Struggle In Kate Chopin's The Awakening

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In nearly every person's life, there is an ongoing struggle between the satisfaction of fulfilling one's requirements set by society and the burning desire to live a life independent of restrictions, obstacles, and confinements. While many claim for this to be a temporary struggle, one that is attached to a specific stage of life, specifically adolescence, that is not the case. This internal struggle is one that begins in the early stages of childhood and can extend into adulthood. However, for some, especially in more restrictive societies, this struggle may not even commence until adulthood. In The Awakening, by Kate Chopin, many argue that Mrs. Pontellier's suicide is symbolic of her urge to break free of societal norms and her failure to…show more content…
Pontellier's carelessness for her husband's desires shows her desire for independence. Otter argue that this lack of care portrays her as one who wishes to defy society. After leaving the house when she is supposed to be hosting a weekly Tuesday open- house, Edna asks, "Why are you taking the thing so seriously and making such such a fuss over it" (86). In Creole society, a wife talking back to her husband, especially after ignoring his wishes, is a clear sign of defiance. Therefore, it seems clear that Mrs. Pontellier is defy society by defying her husband. On the other hand, it is quite possible that she is simply asking this question out of curiosity. She does not specifically wish to defy society, instead, she just wants to do what she wants and cannot understand why barriers stand between her and that dream. After discovering that her husband does not listen to his wishes, Mr. Pontellier furiously questions his wife, questioning her motive. To that, Mrs. Pontellier comments, "Nothing. I simply felt like going out, and I went out" (85). It is evident that Mrs. Pontellier has no malicious intent in these actions, instead, she simply does as she wants. Mrs. Pontellier, at this point in her awakening, does not wishes to defy society, she simply is trying live live a life without the constraints of Creole society, regardless of the consequences, just as a child. Mrs. Pontellier's lack of consideration for her husband' wishes prove her desire…show more content…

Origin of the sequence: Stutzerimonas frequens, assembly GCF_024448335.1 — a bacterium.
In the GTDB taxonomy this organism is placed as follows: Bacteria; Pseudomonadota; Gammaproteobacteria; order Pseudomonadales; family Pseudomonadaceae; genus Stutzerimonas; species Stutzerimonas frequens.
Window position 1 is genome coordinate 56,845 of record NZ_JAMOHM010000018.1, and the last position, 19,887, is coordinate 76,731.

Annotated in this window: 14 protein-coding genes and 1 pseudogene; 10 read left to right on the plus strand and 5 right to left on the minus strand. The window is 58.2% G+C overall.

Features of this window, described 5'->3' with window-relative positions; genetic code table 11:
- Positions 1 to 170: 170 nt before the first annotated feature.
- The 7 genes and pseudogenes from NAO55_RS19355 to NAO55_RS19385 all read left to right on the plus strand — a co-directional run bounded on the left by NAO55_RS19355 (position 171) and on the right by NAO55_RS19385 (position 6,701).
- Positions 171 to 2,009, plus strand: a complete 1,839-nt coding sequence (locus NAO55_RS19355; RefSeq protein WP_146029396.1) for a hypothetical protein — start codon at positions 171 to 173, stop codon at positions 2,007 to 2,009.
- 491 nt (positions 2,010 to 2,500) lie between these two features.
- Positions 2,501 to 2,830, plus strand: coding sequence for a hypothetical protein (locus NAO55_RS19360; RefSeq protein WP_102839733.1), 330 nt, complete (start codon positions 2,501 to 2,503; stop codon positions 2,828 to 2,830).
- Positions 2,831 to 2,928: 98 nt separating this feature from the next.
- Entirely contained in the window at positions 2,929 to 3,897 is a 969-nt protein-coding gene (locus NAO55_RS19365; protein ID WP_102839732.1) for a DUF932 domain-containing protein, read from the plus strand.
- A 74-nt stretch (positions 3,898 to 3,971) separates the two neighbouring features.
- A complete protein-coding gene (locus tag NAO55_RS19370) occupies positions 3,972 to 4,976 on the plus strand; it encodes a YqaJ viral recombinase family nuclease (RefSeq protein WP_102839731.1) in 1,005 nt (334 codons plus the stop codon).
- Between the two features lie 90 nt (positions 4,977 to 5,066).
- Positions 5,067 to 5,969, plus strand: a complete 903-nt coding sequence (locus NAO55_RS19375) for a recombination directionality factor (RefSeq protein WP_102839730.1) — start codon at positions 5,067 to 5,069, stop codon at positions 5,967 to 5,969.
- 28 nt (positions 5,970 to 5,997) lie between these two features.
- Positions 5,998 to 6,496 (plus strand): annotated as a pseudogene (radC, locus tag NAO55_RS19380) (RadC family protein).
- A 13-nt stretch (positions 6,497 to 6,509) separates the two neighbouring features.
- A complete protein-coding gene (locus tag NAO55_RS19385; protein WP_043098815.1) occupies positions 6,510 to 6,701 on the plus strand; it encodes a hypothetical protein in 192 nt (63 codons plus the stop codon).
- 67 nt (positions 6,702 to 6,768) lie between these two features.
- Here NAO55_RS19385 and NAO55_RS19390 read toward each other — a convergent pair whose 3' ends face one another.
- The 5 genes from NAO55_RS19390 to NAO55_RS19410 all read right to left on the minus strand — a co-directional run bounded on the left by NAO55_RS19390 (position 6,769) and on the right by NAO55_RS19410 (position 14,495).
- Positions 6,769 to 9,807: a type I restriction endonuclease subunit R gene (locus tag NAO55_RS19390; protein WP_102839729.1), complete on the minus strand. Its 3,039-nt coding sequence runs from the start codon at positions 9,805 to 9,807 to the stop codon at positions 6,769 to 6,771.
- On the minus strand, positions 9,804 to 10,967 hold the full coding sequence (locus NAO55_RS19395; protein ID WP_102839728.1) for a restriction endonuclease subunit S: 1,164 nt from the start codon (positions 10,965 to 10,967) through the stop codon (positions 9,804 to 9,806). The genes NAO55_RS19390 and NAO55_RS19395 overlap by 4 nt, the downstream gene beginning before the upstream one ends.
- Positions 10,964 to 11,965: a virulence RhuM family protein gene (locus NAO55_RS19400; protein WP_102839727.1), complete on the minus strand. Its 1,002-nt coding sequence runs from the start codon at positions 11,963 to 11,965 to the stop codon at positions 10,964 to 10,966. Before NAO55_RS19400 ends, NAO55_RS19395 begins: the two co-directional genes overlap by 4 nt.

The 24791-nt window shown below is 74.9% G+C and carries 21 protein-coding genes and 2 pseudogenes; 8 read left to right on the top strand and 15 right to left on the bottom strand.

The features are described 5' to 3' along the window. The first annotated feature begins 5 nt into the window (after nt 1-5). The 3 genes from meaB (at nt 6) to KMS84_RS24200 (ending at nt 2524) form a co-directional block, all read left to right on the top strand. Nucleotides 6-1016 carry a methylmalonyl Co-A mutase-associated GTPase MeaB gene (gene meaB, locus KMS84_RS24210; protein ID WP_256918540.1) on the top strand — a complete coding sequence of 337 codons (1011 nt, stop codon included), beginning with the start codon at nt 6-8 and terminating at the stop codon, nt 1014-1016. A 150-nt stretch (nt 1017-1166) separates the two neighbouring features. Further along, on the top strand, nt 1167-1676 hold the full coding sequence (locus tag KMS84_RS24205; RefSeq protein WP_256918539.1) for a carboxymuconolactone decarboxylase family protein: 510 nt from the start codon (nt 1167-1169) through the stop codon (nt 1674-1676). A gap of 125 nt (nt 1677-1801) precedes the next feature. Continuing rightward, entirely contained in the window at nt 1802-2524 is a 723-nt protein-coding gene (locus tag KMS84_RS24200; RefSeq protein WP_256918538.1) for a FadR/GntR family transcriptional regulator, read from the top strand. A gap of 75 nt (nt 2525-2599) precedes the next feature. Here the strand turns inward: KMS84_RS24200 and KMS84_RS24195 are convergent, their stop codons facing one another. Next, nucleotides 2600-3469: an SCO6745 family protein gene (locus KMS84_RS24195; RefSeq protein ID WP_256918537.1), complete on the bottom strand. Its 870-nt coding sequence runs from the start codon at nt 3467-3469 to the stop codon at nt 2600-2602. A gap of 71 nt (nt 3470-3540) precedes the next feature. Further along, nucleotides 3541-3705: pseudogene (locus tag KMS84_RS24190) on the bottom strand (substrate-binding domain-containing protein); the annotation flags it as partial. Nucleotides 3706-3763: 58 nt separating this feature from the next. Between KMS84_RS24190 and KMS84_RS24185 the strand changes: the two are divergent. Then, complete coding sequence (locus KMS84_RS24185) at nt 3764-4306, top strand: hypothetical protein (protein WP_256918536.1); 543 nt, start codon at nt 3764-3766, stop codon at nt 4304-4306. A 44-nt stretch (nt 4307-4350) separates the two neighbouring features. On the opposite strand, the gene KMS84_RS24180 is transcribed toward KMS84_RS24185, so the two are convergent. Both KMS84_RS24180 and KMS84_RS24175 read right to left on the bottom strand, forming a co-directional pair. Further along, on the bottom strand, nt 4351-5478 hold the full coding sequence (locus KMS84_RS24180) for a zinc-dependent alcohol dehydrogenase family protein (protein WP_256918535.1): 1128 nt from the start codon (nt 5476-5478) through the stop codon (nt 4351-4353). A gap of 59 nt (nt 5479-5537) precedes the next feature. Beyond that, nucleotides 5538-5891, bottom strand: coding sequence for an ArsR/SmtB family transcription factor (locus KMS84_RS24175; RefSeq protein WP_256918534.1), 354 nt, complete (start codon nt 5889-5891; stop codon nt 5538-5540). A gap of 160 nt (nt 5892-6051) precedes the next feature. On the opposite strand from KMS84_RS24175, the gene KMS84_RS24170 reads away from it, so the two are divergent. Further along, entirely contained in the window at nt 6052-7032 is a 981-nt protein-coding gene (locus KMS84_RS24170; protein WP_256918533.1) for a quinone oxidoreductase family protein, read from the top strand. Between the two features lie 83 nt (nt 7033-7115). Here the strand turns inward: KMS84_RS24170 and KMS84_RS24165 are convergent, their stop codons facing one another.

Pontellier's thoughts before suicide prove she is in pursuit of freedom, not to specifically break societal norms. There is reason to say that these final thoughts prove that she wishes to defy society, and her suicide is symbolic to do so. Chopin describes Mrs. Pontellier as, "...for the first time in her life [Mrs. Pontellier] stood naked in the open air..." (189). Mrs. Pontellier is attempting, one final time, to break society's rule by not conforming to the standard rules prohibiting public nudity. Conversely, this can be interpreted as a sign of independence; she is preparing herself for her ultimate freedom. Actually, Chopin speaks about how, "[Mrs. Pontellier] heard the barking of the old dog that was chained to the sycamore tree" (190). As the final moments of her life pass her by, Mrs. Pontellier remembers her imprisonment in life. To her, she is chained as a dog her entire life, now, she remembers that past in anticipation of her long awaited future. Mrs. Pontellier's final feelings portray her urge to achieve ultimate freedom, not her failure to defy society. Thus, Chopin is showing how women can never be free in this life, only in

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